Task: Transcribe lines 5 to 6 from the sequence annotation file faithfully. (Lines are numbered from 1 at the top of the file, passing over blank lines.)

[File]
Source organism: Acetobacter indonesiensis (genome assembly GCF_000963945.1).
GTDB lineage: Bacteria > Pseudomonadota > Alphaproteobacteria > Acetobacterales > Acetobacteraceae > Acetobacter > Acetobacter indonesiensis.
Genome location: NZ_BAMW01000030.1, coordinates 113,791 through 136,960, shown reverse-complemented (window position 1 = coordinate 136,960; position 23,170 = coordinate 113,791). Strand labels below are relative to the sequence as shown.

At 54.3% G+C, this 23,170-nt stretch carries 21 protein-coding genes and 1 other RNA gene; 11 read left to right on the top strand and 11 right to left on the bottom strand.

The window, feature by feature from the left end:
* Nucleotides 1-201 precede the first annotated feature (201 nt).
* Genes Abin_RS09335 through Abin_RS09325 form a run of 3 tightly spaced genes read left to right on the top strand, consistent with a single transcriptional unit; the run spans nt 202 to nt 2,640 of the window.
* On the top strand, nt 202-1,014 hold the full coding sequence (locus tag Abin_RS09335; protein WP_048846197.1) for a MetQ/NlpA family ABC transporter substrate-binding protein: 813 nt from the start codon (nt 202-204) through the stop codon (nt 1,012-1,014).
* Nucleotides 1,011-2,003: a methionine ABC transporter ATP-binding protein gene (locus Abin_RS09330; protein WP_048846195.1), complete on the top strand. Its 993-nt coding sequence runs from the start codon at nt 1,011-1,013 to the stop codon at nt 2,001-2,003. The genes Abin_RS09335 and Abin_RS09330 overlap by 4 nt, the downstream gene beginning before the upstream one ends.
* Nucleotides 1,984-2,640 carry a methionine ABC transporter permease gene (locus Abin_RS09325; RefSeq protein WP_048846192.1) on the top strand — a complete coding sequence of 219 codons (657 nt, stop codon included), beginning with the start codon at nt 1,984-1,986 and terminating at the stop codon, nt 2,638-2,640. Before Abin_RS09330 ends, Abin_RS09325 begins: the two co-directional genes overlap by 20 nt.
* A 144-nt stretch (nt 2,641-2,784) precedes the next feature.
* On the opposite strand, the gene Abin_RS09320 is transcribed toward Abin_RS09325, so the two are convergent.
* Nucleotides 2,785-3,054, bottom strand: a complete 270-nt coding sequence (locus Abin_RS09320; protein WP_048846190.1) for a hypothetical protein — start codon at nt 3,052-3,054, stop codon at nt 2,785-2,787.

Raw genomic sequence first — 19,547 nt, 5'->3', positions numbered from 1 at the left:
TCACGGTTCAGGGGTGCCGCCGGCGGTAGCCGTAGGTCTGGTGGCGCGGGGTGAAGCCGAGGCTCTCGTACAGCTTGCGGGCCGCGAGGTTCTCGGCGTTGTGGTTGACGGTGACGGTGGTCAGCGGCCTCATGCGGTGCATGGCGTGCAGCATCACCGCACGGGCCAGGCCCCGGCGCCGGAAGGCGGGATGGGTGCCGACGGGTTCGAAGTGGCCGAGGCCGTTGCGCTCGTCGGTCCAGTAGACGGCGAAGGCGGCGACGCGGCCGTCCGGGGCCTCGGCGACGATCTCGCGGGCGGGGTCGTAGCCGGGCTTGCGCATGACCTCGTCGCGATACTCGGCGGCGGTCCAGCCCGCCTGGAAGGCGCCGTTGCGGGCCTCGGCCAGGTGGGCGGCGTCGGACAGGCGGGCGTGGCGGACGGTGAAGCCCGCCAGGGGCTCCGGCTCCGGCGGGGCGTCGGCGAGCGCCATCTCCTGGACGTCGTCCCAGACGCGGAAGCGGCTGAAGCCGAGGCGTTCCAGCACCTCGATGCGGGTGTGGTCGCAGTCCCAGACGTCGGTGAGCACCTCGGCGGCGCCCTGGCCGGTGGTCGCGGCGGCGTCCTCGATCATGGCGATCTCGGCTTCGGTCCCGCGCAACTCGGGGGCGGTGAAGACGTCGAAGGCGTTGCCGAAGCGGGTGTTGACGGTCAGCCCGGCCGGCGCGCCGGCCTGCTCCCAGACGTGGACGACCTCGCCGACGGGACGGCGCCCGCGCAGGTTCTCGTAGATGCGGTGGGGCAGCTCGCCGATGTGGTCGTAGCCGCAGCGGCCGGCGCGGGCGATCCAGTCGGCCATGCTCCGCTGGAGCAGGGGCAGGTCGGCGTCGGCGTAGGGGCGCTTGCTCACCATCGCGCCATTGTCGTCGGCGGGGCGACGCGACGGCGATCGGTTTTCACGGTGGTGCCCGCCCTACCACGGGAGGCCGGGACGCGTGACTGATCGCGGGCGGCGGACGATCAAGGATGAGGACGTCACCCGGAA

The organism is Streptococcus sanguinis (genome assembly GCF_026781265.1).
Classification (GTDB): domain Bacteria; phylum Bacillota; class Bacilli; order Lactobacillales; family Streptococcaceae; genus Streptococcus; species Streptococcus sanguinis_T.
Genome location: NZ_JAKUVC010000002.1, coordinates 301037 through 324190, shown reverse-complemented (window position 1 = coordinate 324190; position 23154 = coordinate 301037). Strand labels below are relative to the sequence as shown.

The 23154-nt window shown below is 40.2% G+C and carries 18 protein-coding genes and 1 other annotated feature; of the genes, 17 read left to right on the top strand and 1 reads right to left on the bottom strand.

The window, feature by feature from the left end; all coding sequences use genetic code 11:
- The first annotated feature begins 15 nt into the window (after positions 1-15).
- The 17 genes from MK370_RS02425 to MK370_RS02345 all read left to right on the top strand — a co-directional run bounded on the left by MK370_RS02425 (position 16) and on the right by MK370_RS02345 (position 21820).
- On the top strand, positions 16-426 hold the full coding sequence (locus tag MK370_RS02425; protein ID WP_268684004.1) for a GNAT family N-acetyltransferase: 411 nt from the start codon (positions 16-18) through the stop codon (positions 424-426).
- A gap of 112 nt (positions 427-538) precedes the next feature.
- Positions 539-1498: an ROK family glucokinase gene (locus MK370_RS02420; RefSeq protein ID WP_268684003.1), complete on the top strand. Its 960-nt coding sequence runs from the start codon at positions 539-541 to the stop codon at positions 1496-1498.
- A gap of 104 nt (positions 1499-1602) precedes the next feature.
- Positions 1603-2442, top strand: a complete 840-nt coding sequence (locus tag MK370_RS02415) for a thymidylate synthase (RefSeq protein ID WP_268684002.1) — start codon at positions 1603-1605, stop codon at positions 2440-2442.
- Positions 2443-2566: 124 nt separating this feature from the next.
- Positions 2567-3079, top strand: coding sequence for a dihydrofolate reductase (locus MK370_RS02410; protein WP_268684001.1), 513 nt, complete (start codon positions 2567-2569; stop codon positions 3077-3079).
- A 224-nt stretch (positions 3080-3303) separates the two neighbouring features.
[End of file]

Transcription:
The window, feature by feature from the left end:
* Nucleotides 1-201 precede the first annotated feature (201 nt).